The best thing about having free time in the summer is having the opportunity to throw on some comfortable walking shoes (bright orange and pink Nikes in my case) and explore Toronto on foot. Summer is so fleeting, I feel like all opportunities to go adventuring must be taken before snow falls.
This week, Mikaius and I went to the Toronto Necropolis. Our route took us from Robarts Library to the heart of Old Cabbagetown, a walk that was a very sweaty fifty minutes to an hour. The weather was a muggy 25 degrees, and the twist cone we shared helped very little in cooling us down. Still great-tasting soft-serve, though.
According to Wikipedia, Toronto Necropolis opened in 1850 as a replacement for Potter’s Field and is one of the City’s oldest and most historic cemeteries. Luminaries of Canadian history are buried there, including such names as George Brown, Thornton Blackburn and Jack Layton. The fully-restored chapel and cemetery entrance are, according to the Mount Pleasant Group website, “some of Toronto’s finest examples of High Victorian Gothic architecture.”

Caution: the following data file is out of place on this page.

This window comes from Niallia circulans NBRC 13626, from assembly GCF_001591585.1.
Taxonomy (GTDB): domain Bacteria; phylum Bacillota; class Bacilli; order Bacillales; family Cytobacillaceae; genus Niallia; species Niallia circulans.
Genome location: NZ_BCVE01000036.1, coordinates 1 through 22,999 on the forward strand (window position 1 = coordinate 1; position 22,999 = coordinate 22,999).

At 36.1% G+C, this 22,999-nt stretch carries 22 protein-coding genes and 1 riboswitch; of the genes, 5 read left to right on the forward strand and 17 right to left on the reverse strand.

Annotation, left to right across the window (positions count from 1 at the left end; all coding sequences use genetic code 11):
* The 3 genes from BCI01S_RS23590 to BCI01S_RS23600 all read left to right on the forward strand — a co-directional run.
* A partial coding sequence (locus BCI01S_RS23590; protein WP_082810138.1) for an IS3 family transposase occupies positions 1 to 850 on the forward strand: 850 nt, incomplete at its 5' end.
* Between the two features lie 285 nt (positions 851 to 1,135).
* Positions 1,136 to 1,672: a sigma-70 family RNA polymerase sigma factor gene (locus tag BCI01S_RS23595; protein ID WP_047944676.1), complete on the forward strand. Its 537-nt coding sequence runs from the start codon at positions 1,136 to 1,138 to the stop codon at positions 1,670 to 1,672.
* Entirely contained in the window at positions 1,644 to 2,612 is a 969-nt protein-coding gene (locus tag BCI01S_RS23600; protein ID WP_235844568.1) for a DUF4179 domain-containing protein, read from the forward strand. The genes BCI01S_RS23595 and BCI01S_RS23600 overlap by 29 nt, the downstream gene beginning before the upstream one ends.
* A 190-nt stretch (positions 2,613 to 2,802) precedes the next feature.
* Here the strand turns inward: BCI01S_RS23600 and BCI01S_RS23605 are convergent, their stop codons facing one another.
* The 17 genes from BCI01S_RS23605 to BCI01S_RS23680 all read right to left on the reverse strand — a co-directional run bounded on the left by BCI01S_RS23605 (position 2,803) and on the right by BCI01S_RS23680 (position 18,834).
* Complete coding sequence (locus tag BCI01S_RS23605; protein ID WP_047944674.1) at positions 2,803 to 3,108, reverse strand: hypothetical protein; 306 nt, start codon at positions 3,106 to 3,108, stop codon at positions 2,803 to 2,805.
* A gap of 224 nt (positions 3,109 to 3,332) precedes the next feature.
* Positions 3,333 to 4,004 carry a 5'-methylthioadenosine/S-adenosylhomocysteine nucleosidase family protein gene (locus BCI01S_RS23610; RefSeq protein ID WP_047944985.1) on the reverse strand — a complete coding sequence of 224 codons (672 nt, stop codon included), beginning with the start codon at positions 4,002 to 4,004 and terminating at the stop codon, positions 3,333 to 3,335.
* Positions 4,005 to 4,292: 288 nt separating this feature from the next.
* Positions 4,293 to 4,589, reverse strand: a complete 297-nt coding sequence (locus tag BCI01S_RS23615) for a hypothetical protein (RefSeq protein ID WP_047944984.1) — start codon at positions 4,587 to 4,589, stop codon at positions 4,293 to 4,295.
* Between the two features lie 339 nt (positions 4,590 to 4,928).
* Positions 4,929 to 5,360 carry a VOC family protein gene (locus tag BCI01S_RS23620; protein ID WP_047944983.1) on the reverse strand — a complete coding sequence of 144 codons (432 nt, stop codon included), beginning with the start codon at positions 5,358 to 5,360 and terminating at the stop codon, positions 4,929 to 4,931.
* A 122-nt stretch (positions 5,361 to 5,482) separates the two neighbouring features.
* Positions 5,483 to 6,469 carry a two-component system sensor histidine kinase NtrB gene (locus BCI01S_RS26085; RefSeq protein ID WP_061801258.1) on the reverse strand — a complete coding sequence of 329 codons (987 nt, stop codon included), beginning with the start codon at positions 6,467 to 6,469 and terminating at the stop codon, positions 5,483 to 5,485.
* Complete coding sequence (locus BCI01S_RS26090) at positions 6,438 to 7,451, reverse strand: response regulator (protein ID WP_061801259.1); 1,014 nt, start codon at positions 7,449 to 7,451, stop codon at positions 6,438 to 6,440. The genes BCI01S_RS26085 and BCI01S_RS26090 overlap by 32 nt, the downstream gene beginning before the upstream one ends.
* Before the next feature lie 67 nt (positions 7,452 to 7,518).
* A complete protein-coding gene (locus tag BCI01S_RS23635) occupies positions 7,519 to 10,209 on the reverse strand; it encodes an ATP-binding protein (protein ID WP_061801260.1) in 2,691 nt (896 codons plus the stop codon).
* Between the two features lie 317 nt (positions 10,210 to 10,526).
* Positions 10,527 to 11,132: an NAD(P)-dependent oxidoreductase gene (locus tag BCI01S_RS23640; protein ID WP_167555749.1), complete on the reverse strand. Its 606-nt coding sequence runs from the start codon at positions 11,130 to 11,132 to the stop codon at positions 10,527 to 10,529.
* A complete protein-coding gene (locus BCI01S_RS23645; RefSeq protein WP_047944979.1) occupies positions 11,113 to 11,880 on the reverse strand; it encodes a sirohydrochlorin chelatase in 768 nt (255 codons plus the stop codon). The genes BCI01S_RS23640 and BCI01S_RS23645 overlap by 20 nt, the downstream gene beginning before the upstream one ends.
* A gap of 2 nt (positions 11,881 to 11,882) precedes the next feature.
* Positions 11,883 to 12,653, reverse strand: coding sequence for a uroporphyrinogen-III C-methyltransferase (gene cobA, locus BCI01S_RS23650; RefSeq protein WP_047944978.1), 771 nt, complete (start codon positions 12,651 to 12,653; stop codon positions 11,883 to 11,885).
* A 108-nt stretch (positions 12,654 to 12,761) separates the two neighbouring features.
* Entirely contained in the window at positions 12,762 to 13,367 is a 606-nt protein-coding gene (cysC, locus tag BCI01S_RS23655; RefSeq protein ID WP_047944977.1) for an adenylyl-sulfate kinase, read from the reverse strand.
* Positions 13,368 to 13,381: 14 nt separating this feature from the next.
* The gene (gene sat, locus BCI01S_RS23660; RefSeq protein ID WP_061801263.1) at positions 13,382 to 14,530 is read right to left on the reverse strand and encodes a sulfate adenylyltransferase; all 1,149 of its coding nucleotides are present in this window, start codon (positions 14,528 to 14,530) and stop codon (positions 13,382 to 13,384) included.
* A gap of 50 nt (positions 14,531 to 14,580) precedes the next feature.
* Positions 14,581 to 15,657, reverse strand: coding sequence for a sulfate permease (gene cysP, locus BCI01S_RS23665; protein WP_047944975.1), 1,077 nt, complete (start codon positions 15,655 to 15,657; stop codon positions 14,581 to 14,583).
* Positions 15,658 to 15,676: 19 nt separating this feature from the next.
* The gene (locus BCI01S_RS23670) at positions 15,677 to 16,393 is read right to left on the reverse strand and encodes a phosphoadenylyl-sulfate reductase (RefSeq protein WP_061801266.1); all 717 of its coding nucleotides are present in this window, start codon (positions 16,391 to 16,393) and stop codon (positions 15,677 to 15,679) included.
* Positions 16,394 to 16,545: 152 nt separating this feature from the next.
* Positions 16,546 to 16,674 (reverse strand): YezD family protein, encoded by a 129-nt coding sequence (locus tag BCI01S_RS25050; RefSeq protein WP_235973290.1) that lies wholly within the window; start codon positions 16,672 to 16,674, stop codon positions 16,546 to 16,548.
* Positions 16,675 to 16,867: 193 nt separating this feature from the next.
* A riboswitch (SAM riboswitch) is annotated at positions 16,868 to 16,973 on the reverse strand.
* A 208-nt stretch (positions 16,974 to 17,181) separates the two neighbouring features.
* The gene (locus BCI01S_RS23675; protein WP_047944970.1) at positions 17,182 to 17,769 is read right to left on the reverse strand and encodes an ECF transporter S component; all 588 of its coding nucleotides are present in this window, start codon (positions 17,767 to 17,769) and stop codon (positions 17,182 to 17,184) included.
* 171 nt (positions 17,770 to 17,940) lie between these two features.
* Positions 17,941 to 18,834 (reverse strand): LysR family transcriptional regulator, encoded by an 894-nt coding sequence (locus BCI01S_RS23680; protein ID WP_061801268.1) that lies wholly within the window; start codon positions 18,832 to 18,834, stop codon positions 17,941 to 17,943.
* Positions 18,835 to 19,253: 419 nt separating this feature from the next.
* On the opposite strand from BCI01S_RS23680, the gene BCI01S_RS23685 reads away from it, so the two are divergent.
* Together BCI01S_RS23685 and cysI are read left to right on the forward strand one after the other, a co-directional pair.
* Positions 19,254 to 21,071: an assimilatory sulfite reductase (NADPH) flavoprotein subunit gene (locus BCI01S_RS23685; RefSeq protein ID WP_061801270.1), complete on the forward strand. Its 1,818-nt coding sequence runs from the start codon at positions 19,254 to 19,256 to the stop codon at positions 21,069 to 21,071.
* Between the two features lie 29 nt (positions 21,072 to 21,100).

Cemeteries have always made me feel calm and peaceful, and the Toronto Necropolis was no different. We managed to get there just before magic hour, and by the time we were walking around the far edges of the area the mosquitoes were out in full force. But it was beautiful and heartbreaking to read the dates and inscriptions on the memorials. So many stories. So many heartbreaks and successes, reduced to one-liners. There were also different religions represented among the stones, sitting there peacefully in quiet repose.